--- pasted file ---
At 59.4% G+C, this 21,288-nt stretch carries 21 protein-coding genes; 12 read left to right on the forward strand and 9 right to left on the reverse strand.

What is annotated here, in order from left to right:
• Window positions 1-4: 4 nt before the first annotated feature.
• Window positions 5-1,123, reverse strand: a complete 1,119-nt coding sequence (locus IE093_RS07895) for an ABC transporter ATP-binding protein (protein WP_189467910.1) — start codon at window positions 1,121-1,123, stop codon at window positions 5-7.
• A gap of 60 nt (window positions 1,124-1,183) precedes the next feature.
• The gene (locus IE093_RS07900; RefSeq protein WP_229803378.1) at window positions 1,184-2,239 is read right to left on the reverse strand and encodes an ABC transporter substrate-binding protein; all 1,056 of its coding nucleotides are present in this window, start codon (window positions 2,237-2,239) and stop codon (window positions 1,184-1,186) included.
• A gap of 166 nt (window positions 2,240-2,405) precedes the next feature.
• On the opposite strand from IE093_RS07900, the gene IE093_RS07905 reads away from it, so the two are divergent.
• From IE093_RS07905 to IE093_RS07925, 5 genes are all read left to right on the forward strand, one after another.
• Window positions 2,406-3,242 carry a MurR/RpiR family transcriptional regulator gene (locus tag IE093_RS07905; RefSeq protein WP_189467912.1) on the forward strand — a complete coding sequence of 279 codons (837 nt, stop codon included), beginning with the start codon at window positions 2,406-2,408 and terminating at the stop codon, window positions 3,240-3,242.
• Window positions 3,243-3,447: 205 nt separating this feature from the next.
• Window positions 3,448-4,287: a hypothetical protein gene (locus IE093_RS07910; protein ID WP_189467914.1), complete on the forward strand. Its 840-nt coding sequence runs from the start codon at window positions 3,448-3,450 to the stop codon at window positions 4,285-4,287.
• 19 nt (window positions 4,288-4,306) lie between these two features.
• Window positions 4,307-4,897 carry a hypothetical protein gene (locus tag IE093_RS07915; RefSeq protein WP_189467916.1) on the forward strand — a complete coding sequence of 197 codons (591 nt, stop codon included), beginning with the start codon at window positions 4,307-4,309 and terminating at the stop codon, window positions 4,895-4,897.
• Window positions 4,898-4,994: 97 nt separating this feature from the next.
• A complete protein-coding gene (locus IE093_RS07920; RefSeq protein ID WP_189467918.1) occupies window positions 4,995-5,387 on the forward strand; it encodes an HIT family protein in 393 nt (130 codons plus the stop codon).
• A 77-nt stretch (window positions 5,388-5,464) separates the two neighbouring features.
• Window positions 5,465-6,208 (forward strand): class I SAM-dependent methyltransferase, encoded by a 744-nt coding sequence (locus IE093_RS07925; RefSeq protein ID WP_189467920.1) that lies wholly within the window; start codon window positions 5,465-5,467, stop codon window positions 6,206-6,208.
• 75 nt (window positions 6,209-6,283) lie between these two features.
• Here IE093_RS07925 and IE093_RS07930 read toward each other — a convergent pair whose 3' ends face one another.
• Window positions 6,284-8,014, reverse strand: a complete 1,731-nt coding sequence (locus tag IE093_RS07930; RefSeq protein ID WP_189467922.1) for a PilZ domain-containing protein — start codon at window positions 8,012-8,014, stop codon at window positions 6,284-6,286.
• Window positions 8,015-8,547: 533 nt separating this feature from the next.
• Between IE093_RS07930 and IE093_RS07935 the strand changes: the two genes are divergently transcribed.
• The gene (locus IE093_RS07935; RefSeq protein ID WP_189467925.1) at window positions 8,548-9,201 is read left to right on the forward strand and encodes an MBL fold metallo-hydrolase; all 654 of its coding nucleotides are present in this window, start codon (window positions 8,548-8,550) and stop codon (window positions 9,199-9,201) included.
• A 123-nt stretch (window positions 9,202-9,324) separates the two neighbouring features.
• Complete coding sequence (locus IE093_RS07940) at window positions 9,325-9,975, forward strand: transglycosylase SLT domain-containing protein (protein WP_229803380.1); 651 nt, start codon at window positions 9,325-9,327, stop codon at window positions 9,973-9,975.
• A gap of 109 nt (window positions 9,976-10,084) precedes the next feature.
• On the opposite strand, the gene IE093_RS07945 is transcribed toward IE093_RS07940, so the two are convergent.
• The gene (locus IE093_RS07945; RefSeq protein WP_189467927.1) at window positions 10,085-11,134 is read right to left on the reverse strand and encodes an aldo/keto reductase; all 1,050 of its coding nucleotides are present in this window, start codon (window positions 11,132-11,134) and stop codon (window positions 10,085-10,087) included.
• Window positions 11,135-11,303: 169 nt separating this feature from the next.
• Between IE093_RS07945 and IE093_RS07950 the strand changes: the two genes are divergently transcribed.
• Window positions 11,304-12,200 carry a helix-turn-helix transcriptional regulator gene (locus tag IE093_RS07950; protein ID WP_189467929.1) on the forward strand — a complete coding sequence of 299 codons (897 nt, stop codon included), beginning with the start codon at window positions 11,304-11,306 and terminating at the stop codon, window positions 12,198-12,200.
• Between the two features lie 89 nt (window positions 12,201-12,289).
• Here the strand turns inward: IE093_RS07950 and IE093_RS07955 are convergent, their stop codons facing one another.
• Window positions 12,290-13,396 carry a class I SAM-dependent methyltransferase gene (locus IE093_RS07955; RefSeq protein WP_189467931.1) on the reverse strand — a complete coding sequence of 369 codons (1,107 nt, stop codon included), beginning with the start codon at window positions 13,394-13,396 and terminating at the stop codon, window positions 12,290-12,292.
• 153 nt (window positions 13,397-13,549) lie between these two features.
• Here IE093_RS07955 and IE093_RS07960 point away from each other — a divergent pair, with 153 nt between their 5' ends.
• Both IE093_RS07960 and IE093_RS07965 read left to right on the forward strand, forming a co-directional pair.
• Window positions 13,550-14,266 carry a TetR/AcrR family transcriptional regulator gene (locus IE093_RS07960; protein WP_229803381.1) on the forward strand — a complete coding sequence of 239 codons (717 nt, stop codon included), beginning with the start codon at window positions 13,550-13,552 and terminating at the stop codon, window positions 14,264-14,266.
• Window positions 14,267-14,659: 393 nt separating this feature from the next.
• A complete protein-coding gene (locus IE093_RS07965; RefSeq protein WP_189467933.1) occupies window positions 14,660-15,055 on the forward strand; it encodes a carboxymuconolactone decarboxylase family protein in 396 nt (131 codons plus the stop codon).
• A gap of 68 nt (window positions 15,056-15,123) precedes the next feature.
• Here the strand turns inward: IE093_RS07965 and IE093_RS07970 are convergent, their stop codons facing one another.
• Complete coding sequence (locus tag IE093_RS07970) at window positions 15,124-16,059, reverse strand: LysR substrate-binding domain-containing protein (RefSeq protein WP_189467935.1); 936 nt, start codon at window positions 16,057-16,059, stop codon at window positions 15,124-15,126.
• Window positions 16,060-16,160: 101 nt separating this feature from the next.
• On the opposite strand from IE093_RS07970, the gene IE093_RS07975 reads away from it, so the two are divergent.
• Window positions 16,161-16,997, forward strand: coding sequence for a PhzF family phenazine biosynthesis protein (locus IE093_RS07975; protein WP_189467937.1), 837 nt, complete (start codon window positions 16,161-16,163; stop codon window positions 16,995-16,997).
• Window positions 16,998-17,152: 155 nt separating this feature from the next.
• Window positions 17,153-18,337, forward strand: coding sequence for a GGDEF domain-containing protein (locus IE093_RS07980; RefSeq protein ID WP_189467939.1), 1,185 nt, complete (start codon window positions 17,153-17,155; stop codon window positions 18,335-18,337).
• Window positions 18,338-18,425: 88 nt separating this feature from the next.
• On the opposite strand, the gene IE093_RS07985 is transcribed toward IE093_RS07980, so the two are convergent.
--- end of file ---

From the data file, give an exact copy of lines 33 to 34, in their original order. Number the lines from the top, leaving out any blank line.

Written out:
• Between the two features lie 89 nt (window positions 12,201-12,289).
• Here the strand turns inward: IE093_RS07950 and IE093_RS07955 are convergent, their stop codons facing one another.